WASHINGTON – It’s been one year since the #MeToo movement hit Capitol Hill, when an influx of women speaking up led to the ouster of a handful of members of Congress.
But the House and the Senate have yet to complete their work on reforms to the Congressional accountability system that puts taxpayers on the hook for paying out settlements.
While the House and Senate have individually passed their separate bills, they still haven’t reached agreement on one unified measure although progress is being made, sources say.
Still, sticking points remain. While the House bill makes members personally responsible for paying out claims of sexual harassment or abuse, an aide in California Democratic Rep. Jackie Speier’s office said the Senate bill doesn’t include that provision.
Speier’s office is working on the negotiations between the two bodies.
Senate negotiators, Sens. Amy Klobuchar, D-Minn., and Roy Blunt, R-Mo., met on Tuesday to discuss the legislation. “This is the moment, we should work to get it done, and so it’s just trying to negotiate these last few things,” Klobuchar told NBC News.
As Tuesday marks the one-year anniversary of when the issue really exploded on Capitol Hill, here’s a look back at some of NBC News’s reporting on the saga:
- Rep. Jackie Speier, D-Calif., spearheaded the #MeTooCongress movement by sharing her story of sexual harassment from her time as a Congressional staffer and inviting others to do the same. Speier told a House committee she knew of one sexual harasser in each party currently serving in Congress, while Virginia Republican Rep. Barbara Comstock relayed a story of sexual harassment forcing a staffer to quit her job. That same week, Speier and other members introduced the Me Too Congress Act to attempt to remove barriers delaying Congressional staff from filing formal complaints.
- Michigan Democratic Rep. John Conyers resigned under pressure after revelations he paid an accuser a settlement out of his personal office funds, bypassing the official process. His resignation was messy, as many democrats were reluctant to see the Congressional Black Caucus founder go.
- Texas Republican Rep. Blake Farenthold found himself facing criticism for an $84,000 sexual harassment settlement claim paid out to a former employee. This settlement was the first of its kind to be made public and ultimately led to Farenthold’s resignation.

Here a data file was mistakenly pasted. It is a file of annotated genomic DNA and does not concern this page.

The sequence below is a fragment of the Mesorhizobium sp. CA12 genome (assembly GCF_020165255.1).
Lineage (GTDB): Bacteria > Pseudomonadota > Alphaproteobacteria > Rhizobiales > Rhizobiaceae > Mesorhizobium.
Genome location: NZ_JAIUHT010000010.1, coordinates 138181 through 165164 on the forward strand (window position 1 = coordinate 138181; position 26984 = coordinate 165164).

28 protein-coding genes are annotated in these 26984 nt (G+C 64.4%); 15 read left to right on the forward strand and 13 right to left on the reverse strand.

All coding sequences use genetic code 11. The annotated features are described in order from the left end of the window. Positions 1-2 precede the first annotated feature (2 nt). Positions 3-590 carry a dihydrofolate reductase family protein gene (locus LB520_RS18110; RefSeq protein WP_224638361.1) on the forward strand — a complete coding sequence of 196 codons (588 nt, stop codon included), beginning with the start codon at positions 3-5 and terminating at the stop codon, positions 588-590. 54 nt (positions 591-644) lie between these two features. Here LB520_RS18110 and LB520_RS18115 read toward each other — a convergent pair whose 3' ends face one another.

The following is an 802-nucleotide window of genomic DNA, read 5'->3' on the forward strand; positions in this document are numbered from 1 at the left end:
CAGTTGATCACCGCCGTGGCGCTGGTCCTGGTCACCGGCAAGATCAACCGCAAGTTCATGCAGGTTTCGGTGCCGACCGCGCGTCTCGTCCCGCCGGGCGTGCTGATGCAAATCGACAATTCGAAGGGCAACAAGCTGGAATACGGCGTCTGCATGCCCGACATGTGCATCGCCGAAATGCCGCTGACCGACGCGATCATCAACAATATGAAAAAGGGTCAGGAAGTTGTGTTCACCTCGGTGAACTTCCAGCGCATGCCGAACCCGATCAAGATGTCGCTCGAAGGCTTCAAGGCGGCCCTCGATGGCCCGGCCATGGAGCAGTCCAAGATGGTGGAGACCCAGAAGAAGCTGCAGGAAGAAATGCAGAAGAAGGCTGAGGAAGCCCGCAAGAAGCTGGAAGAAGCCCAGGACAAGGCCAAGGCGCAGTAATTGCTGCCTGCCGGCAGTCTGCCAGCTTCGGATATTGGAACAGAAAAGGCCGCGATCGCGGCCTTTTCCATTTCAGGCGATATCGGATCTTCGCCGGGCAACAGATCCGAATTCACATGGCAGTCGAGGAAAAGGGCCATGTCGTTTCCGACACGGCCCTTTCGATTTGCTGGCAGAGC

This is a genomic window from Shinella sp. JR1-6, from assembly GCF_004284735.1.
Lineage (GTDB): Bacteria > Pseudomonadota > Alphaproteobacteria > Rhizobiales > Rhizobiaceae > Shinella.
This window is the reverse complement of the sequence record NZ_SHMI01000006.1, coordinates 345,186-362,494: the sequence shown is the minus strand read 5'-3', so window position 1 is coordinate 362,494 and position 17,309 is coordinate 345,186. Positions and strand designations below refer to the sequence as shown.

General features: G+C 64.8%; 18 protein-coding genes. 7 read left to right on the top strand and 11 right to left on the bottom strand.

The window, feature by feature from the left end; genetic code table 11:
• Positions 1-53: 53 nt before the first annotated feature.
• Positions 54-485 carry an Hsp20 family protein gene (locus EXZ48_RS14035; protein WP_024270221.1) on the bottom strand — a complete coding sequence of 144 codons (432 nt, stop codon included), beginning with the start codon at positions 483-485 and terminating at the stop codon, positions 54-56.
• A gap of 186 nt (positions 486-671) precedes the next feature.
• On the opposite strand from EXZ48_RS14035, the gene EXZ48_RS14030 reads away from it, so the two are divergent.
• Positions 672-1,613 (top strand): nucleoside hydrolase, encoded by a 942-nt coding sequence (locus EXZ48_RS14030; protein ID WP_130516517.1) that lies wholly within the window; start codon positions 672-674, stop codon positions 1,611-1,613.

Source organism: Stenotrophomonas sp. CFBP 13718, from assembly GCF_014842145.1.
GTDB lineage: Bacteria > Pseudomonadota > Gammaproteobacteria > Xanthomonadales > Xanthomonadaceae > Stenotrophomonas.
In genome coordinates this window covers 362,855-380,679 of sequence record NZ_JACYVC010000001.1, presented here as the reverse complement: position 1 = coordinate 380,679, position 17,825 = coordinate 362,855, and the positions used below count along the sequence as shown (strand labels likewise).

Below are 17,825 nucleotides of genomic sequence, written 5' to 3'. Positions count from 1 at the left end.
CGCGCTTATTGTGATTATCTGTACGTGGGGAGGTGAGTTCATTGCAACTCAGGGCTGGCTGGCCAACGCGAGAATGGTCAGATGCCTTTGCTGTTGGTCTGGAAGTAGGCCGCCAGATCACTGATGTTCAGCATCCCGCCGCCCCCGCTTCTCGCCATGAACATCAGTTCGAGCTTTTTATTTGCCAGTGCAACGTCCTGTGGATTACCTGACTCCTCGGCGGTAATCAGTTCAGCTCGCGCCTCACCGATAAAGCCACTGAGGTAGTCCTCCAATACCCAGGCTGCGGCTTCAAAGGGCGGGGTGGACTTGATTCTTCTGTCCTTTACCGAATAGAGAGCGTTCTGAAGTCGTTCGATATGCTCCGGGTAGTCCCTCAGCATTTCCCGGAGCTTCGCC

- By early December, Democratic women helped led the charge to push out Sen. Al Franken of Minnesota, who resigned resign after multiple women accused him of harassment or sexual misconduct.
- Shortly after, Arizona Republican Rep. Trent Franks resigned amid an ethics investigation into sexual misconduct. Franks said in a statement that he had discussed his interest in finding a surrogate mother with two women in his office, making them uncomfortable. His wife has struggled with infertility, he said.
- Newly revealed documents uncovered the largest settlement uncovered to date, $220,000 in taxpayer dollars paid out to a congressional staffer who accused Rep. Alcee Hastings, D-Fla., of making unwanted sexual advances toward her and threatening to fire her. In order to receive that settlement, the accuser was forced to resign and agree to never seek employment within the Congressional office where she worked.
- Data provided to the House Administration Committee showed that taxpayers paid an additional $115,000 to settle sexual harassment complaints in Congress from 2008 to 2012. The information did not include the names of victims or those accused, nor did it include other ways members of Congress can settle claims, including with individual congressional funds.
- The Senate, after pressure, finally releases data, hours after the Senate left for the holidays, on their harassment claims. Of the $600,000 listed over the past decade for harassment claims, just one claim for $14,260 for "sex discrimination and reprisal" — failing to include a $220,000 settlement for sexual harassment in 2014 that was recently made public.
- In February, 2018, the House of Representatives easily passed major reforms to the way sexual harassment is reported in Congress, a measure aimed at overhauling the secretive, excessively complicated system in place for decades.
- In May, the Senate passed its version of the legislation by a unanimous vote. But some House members arguing the Senate bill lacks enough accountability of members who are accused of improper behavior, concerns that have deadlocked Congress to this day.
- This week, a group of advocates working to root out sexual harassment on the Hill wrote a letter to Congressional leaders, imploring them to come to an agreement and pass the remaining sexual harassment reforms.
NBC's Kasie Hunt, Leigh Ann Caldwell, Marianna Sotomayor, Alex Moe, Frank Thorp V, Garrett Haake and Rich Gardella are receiving the Joan Shorenstein Barone Award at Wednesday night's Radio & Television Congressional Correspondents' Dinner for their reporting on sexual harassment in Congress.